New Feedback System for Robotic Surgeries
What is Robotic-Assisted Surgery?
Introduced in 2000, Robotic-Assisted Surgery is a type of minimally invasive surgery. It has been used to perform over 3 million (and counting) procedures worldwide in an array of areas including cardiac, colorectal, head and neck, neurological, gynecological, urological, general and thoracic specialties. Because Robotic-Assisted Surgery is performed through small incisions like in minimally invasive surgery, it retains the patient benefits such as both decreased blood loss and risk of infection as well as less pain/scarring. At the same time, it fixes the problems from traditional minimally invasive techniques by restoring the surgeon’s range of motion and depth perception in an ergonomic platform that also controls for a surgeon’s hand tremors.
A comparison of incision size for a hysterectomy when performed with open surgery, traditional minimally invasive techniques and Robotic-Assisted surgery. (from http://www.davincisurgery.com/assets/images/da-vinci_hysterectomy_benign_incision_comparison.png)
However, because the surgeon and patient are separated in this technique, surgeons have to rely solely on visual feedback, which is the issue our team is going to combat!
Who are we?
We are Team FEELS, an undergraduate research team formed under the Gemstone Honors Program at the University of Maryland. This student-proposed research project is being conducted by 10 undergraduate students with a variety of expertise and our faculty mentor, Dr. Bao Yang.
What is our solution?
Our team plans to integrate haptic feedback into robotic surgical systems. Haptic feedback will allow the surgeon to receive tactile information about the tissue and feel the physical characteristics of the tissue on which they are operating. It also will decrease the surgeons’ error rates, lower operative times, and help minimize the steep learning curve associated with learning robotic surgical techniques.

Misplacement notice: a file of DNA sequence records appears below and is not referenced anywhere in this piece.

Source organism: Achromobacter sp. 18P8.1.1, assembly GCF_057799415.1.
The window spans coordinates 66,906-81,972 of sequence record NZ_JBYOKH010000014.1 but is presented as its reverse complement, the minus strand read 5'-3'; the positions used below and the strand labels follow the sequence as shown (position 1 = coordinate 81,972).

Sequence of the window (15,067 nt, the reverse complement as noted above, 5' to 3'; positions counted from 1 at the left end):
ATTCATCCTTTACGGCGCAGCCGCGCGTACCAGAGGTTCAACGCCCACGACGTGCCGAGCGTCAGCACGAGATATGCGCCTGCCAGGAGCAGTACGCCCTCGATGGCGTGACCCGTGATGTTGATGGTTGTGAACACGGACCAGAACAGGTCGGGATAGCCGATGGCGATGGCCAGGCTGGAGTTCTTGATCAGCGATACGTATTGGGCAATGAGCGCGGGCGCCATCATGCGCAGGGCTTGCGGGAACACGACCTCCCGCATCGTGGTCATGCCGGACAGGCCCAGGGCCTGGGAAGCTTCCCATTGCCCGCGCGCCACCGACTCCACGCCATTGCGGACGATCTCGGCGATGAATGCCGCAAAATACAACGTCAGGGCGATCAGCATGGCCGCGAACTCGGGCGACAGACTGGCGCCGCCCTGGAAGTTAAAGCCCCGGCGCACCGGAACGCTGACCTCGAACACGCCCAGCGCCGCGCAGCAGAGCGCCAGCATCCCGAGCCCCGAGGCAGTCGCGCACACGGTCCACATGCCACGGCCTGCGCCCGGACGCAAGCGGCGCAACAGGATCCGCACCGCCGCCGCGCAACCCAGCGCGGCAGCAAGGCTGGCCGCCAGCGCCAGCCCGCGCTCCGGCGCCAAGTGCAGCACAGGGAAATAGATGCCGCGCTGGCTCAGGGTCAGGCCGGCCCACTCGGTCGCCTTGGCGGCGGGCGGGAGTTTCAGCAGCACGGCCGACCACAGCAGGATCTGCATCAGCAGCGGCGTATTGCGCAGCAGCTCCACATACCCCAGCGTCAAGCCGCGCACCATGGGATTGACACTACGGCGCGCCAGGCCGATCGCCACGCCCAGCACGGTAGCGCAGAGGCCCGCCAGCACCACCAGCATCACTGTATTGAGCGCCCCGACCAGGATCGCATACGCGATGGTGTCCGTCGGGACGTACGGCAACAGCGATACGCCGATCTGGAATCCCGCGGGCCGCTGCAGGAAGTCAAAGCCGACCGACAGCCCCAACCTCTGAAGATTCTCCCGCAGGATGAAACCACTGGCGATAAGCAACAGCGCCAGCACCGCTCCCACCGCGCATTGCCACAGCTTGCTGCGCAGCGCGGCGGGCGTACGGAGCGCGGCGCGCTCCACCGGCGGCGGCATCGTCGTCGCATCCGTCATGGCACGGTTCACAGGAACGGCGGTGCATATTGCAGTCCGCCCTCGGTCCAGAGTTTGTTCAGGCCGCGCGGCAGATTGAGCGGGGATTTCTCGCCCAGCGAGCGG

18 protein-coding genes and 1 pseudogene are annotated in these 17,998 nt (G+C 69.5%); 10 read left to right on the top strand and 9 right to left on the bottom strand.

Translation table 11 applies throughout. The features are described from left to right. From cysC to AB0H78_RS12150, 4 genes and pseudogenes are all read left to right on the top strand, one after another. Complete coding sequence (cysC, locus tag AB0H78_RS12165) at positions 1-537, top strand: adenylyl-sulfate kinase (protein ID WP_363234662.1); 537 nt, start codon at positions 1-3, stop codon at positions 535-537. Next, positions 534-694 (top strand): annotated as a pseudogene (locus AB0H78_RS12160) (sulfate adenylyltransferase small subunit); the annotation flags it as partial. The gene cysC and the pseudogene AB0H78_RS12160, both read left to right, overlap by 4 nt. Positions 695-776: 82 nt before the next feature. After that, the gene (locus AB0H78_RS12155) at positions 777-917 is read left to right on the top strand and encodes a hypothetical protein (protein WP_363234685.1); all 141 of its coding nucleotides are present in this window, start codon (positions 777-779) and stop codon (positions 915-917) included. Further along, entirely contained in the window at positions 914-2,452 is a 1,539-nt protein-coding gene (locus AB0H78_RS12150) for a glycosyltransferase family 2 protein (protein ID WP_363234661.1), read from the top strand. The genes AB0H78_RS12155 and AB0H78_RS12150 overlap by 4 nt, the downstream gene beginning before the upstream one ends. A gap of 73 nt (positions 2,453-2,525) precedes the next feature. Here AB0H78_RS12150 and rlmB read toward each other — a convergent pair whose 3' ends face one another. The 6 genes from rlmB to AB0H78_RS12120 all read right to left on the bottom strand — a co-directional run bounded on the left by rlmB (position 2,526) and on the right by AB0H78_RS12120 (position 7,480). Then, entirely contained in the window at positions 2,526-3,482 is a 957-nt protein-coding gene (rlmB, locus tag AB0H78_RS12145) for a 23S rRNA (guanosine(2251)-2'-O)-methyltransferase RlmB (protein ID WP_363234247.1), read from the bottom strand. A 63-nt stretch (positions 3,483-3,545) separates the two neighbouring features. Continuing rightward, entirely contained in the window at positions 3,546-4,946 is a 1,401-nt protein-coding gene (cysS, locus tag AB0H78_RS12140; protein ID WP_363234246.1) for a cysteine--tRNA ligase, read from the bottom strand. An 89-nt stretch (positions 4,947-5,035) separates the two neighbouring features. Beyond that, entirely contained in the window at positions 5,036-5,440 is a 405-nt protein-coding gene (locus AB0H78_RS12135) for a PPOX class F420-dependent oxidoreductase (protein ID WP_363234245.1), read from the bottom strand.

Our solution will be implemented in a 3 part approach: Sensor, Relay, and Feedback. In the first phase, we will sense the firmness of tissue in the surgical field. These values will be transmitted and interpreted into usable values during the Relay phase. In the feedback component, a novel material will mimic the firmness of tissue in the surgical field. Our end goal is that this proof-of-concept tactile feedback system may later be integrated with a robotic surgical system like the Da Vinci!
How Can You Help?
Research materials and lab equipment including artificial tissue components, pressure-based sensors, relay machinery, computer software to code our data, feedback parts to assemble a prototype and materials for our testing apparatus are all costly and not easily attainable as Undergraduates. Your donation will be aiding us in purchasing these crucial components and eventually contributing to a cumulative prototype that will be applicable to robotic surgical systems and may one day save lives. We appreciate any and every donation that you can make to our cause!
Contact us at email@example.com
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on our website
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Find out more about the Gemstone Honors Program at www.gemstone.umd.edu
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